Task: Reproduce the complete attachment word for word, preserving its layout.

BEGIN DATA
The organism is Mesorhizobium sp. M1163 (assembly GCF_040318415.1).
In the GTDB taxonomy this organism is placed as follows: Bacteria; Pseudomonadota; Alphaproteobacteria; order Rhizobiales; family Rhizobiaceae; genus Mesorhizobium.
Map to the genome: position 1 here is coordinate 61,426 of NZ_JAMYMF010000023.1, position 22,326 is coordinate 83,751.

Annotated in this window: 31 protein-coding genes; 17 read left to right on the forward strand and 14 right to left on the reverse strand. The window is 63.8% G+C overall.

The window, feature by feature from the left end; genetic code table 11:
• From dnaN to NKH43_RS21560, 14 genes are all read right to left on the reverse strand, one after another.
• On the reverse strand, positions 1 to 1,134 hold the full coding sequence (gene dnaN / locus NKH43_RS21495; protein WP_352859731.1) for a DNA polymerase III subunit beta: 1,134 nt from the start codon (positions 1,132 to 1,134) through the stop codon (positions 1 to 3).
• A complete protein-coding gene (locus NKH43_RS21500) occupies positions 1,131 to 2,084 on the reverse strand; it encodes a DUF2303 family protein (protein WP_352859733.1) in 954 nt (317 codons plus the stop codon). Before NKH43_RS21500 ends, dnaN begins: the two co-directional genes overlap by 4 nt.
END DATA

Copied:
The organism is Mesorhizobium sp. M1163 (assembly GCF_040318415.1).
In the GTDB taxonomy this organism is placed as follows: Bacteria; Pseudomonadota; Alphaproteobacteria; order Rhizobiales; family Rhizobiaceae; genus Mesorhizobium.
Map to the genome: position 1 here is coordinate 61,426 of NZ_JAMYMF010000023.1, position 22,326 is coordinate 83,751.

Annotated in this window: 31 protein-coding genes; 17 read left to right on the forward strand and 14 right to left on the reverse strand. The window is 63.8% G+C overall.

The window, feature by feature from the left end; genetic code table 11:
• From dnaN to NKH43_RS21560, 14 genes are all read right to left on the reverse strand, one after another.
• On the reverse strand, positions 1 to 1,134 hold the full coding sequence (gene dnaN / locus NKH43_RS21495; protein WP_352859731.1) for a DNA polymerase III subunit beta: 1,134 nt from the start codon (positions 1,132 to 1,134) through the stop codon (positions 1 to 3).
• A complete protein-coding gene (locus NKH43_RS21500) occupies positions 1,131 to 2,084 on the reverse strand; it encodes a DUF2303 family protein (protein WP_352859733.1) in 954 nt (317 codons plus the stop codon). Before NKH43_RS21500 ends, dnaN begins: the two co-directional genes overlap by 4 nt.